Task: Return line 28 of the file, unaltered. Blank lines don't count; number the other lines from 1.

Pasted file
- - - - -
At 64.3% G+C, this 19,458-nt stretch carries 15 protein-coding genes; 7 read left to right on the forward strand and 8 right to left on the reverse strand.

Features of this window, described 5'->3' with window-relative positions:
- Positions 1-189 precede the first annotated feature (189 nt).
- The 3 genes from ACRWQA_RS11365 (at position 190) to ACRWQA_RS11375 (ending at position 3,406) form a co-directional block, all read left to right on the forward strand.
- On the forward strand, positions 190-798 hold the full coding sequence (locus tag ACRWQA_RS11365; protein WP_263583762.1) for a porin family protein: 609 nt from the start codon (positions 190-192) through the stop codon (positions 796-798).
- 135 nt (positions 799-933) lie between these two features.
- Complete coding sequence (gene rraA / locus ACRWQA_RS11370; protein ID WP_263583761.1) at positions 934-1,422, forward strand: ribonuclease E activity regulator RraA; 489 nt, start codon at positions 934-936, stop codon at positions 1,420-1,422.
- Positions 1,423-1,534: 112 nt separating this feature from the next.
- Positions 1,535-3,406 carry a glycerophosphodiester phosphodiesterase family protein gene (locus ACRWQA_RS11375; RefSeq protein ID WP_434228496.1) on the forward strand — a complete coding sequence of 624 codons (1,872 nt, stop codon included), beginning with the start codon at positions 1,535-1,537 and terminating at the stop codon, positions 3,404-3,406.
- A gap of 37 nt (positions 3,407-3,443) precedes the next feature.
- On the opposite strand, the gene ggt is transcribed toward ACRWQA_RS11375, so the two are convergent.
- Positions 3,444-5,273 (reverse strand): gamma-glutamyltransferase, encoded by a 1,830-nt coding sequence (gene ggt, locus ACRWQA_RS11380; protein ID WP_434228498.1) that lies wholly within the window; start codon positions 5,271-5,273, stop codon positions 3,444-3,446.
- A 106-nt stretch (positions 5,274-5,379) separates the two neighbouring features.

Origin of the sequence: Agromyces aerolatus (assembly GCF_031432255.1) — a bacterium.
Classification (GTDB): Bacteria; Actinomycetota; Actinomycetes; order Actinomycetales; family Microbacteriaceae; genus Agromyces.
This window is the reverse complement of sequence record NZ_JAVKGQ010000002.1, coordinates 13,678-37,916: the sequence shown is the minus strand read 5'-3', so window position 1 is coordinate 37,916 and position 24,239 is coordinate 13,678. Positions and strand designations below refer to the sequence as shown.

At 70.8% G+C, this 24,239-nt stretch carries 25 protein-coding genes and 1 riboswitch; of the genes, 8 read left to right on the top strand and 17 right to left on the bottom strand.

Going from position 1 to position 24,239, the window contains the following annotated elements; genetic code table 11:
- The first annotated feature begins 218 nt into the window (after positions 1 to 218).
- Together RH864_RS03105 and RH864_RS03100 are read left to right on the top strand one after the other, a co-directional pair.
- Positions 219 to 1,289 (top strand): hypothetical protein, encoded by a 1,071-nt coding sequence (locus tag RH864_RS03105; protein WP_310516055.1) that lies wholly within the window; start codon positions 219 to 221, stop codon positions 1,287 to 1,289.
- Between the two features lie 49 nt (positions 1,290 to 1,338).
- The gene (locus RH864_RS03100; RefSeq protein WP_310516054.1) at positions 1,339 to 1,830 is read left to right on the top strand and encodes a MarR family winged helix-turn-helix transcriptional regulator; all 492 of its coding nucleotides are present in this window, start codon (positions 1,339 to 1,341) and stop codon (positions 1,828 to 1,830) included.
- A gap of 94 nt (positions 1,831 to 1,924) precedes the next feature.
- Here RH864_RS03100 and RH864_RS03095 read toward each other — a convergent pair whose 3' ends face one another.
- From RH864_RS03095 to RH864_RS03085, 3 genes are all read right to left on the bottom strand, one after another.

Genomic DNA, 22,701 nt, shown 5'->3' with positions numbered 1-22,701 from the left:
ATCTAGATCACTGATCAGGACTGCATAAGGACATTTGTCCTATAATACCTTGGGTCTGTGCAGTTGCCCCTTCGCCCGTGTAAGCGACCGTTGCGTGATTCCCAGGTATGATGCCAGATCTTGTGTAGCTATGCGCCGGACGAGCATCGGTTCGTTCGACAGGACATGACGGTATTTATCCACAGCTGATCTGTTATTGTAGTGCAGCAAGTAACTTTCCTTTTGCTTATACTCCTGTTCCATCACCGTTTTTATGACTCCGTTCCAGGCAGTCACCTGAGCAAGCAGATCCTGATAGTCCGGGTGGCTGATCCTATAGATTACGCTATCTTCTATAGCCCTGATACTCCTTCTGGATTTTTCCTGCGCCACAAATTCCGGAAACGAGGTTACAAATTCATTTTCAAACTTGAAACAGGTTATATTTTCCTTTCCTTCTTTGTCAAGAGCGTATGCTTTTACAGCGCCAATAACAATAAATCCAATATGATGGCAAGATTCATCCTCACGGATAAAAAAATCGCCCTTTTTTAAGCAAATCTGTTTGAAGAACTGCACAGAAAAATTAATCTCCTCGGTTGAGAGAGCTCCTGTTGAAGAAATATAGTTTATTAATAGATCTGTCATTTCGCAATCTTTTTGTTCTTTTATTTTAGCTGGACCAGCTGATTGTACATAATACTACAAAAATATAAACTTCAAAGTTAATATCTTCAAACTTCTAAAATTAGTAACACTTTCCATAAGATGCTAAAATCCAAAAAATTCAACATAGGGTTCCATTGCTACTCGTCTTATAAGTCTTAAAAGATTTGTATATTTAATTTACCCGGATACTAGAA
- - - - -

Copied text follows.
ATCTAGATCACTGATCAGGACTGCATAAGGACATTTGTCCTATAATACCTTGGGTCTGTGCAGTTGCCCCTTCGCCCGTGTAAGCGACCGTTGCGTGATTCCCAGGTATGATGCCAGATCTTGTGTAGCTATGCGCCGGACGAGCATCGGTTCGTTCGACAGGACATGACGGTATTTATCCACAGCTGATCTGTTATTGTAGTGCAGCAAGTAACTTTCCTTTTGCTTATACTCCTGTTCCATCACCGTTTTTATGACTCCGTTCCAGGCAGTCACCTGAGCAAGCAGATCCTGATAGTCCGGGTGGCTGATCCTATAGATTACGCTATCTTCTATAGCCCTGATACTCCTTCTGGATTTTTCCTGCGCCACAAATTCCGGAAACGAGGTTACAAATTCATTTTCAAACTTGAAACAGGTTATATTTTCCTTTCCTTCTTTGTCAAGAGCGTATGCTTTTACAGCGCCAATAACAATAAATCCAATATGATGGCAAGATTCATCCTCACGGATAAAAAAATCGCCCTTTTTTAAGCAAATCTGTTTGAAGAACTGCACAGAAAAATTAATCTCCTCGGTTGAGAGAGCTCCTGTTGAAGAAATATAGTTTATTAATAGATCTGTCATTTCGCAATCTTTTTGTTCTTTTATTTTAGCTGGACCAGCTGATTGTACATAATACTACAAAAATATAAACTTCAAAGTTAATATCTTCAAACTTCTAAAATTAGTAACACTTTCCATAAGATGCTAAAATCCAAAAAATTCAACATAGGGTTCCATTGCTACTCGTCTTATAAGTCTTAAAAGATTTGTATATTTAATTTACCCGGATACTAGAA